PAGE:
Also, your code can overflow memory, available in the allocator. So, you need to use something like a linked list with chunks of allocated memory for solving that.

Speed up merge sort algorithm in Rust

For example, let’s try to optimize the simple mergesort realization:

pub fn merge_sort<T: Clone + PartialOrd>(x: &mut [T]) {
let n = x.len();
let m = n / 2;

if n <= 1 {
return;
}

merge_sort(&mut x[0..m]);
merge_sort(&mut x[m..n]);

let mut y: Vec<T> = x.to_vec();

merge(&x[0..m], &x[m..n], &mut y[..]);

x.clone_from_slice(&y);
}
fn merge<T: Clone + PartialOrd>(x1: &[T], x2: &[T], y: &mut [T]) {
assert_eq!(x1.len() + x2.len(), y.len());
let mut i = 0;
let mut j = 0;
let mut k = 0;
while i < x1.len() && j < x2.len() {
if x1[i] < x2[j] {
y[k] = x1[i].clone();
k += 1;
i += 1;
} else {
y[k] = x2[j].clone();
k += 1;
j += 1;
}
}
if i < x1.len() {
y[k..].clone_from_slice(&x1[i..]);
}
if j < x2.len() {
y[k..].clone_from_slice(&x2[j..]);
}
}

Let’s write a benchmark:

#[bench]
fn merge_sort_fast_bench(b: &mut Bencher) {
b.iter(|| {
let mut arr = Vec::from(SORT_ARR); // Sort array it's randomly generated array with 100 numbers
merge_sort(&mut arr);
});
}

On 100 elements this algorithm in average longs with 11,000 ns.

So, how it will be work with an arena allocator? We will use the bumpalo library.

pub fn merge_sort_fast<T: Clone + PartialOrd>(x: &mut [T]) {
let bump = Bump::new(); // create our arena allocator

merge_sort_fast_realization(x, &bump);
}

fn merge_sort_fast_realization<T: Clone + PartialOrd>(x: &mut [T], allocator: &Bump) {
let n = x.len();
let m = n / 2;

if n <= 1 {
return;
}

let (left, right) = x.split_at_mut(m);

merge_sort_fast_realization(left, allocator);
merge_sort_fast_realization(right, allocator);

let y: &mut [T] = allocator.alloc_slice_clone(x);

let (left, right) = x.split_at(m);

merge(left, right, y);

x.clone_from_slice(&y);
}

fn merge<T: Clone + PartialOrd>(x1: &[T], x2: &[T], y: &mut [T]) {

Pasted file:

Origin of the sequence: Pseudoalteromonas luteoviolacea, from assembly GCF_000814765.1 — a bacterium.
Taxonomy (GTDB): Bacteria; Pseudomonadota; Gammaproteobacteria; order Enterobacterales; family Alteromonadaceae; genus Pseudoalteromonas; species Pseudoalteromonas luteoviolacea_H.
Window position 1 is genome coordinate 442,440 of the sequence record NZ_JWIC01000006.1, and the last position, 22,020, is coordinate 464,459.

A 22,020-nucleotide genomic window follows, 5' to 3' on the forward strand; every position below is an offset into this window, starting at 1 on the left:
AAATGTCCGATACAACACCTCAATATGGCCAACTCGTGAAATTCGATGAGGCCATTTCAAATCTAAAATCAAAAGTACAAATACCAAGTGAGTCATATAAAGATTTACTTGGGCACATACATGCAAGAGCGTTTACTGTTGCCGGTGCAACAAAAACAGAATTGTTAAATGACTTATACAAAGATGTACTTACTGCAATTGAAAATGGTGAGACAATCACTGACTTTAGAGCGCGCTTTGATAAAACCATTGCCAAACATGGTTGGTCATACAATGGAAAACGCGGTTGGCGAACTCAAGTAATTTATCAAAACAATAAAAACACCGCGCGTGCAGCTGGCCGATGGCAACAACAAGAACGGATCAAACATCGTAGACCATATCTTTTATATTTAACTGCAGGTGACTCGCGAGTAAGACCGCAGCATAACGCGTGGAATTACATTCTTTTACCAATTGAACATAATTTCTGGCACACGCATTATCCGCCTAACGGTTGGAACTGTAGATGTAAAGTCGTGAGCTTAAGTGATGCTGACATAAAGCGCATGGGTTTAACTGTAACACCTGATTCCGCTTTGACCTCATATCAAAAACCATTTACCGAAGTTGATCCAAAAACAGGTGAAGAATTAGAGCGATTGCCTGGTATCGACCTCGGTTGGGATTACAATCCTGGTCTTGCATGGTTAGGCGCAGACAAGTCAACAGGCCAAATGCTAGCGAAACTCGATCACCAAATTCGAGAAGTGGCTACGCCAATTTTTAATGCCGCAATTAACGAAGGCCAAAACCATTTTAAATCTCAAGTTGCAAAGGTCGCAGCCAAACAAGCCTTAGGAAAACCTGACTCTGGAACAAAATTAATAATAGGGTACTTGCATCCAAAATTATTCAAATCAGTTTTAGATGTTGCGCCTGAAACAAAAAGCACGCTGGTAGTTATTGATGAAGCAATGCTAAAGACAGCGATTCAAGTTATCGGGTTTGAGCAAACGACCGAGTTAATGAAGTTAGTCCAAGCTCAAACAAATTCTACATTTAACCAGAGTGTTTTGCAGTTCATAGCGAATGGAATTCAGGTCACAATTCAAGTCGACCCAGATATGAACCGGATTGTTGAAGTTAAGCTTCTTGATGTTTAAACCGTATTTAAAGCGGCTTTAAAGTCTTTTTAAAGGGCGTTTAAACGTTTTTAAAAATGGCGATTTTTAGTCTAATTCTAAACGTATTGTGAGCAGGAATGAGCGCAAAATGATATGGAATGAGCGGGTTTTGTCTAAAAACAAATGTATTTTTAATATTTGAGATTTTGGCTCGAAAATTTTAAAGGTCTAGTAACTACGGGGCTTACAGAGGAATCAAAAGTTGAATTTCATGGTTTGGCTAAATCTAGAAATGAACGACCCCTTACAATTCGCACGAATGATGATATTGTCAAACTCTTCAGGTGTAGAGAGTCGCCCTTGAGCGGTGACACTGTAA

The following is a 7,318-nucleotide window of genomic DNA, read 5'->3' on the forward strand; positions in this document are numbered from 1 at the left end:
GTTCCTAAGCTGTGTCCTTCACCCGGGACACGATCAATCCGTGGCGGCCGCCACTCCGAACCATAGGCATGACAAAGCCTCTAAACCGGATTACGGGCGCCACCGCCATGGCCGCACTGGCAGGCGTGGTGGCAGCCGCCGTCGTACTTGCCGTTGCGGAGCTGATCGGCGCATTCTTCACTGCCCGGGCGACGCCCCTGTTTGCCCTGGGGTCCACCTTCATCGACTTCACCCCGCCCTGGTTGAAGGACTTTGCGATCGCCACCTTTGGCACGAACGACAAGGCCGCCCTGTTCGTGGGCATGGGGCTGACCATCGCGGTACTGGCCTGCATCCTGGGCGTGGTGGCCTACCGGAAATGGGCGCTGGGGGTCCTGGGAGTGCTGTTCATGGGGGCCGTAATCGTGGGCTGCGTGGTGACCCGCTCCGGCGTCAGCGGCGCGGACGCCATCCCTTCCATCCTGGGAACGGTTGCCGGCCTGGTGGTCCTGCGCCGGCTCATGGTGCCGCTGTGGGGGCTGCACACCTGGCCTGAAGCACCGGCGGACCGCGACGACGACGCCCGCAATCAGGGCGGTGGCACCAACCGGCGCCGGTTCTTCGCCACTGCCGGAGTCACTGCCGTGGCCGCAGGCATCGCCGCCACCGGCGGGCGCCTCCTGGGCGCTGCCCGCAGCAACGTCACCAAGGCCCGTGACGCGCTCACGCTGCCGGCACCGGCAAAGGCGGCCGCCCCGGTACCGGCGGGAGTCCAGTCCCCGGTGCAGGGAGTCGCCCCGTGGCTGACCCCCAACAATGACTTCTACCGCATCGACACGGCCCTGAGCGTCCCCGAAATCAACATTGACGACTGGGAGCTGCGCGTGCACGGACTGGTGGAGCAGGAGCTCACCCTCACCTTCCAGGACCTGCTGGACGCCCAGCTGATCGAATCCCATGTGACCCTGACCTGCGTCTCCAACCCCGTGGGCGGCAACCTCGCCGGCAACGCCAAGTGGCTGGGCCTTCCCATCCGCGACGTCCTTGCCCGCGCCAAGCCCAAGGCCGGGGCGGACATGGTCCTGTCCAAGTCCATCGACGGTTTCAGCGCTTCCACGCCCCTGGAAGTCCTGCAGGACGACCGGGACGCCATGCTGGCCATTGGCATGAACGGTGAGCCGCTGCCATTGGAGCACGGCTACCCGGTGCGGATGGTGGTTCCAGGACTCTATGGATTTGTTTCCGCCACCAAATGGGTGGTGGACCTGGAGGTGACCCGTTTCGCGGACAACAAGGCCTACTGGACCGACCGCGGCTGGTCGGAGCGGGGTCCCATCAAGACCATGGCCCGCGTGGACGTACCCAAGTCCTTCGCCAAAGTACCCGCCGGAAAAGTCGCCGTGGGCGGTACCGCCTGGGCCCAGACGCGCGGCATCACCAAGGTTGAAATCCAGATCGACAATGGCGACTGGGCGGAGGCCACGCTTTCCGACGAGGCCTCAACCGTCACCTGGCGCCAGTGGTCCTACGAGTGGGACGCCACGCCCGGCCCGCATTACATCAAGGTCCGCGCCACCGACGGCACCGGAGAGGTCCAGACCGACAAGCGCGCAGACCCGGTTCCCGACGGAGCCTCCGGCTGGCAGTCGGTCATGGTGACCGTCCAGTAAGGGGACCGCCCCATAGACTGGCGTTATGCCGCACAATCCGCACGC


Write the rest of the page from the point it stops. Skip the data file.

assert_eq!(x1.len() + x2.len(), y.len());
let mut i = 0;
let mut j = 0;
let mut k = 0;
while i < x1.len() && j < x2.len() {
if x1[i] < x2[j] {
y[k] = x1[i].clone();
k += 1;
i += 1;
} else {
y[k] = x2[j].clone();
k += 1;
j += 1;
}
}
if i < x1.len() {
y[k..].clone_from_slice(&x1[i..]);
}
if j < x2.len() {
y[k..].clone_from_slice(&x2[j..]);
}
}

And the benchmark:

#[bench]
fn merge_sort_fast_bench(b: &mut Bencher) {
b.iter(|| {
let mut arr = Vec::from(SORT_ARR);
merge_sort_fast(&mut arr);
});
}

Also, I write the benchmark with standard sorting:

#[bench]
fn sort_standard_bench(b: &mut Bencher) {
b.iter(|| {
let mut arr = Vec::from(SORT_ARR);
arr.sort_unstable()
});
}

Let’s see the results:

running 5 tests
test tests::it_works ... ignored
test tests::it_works_fast ... ignored
test tests::merge_sort_default_bench ... bench: 11,511 ns/iter (+/- 1,399)
test tests::merge_sort_fast_bench ... bench: 2,157 ns/iter (+/- 524)
test tests::sort_standard_bench ... bench: 162 ns/iter (+/- 45)

So, better to use standard realization…

Conclusion

Arena allocators may really speed up your algorithms, but it will work fine only when you already chose a good algorithm. The bubble sort will work slower than other fast sorting algorithms even with an arena allocator.

But when you need to increase performance, using arena allocators is a very good idea!

Software Developer from VK

Get the Medium app

A button that says 'Download on the App Store', and if clicked it will lead you to the iOS App store
A button that says 'Get it on, Google Play', and if clicked it will lead you to the Google Play store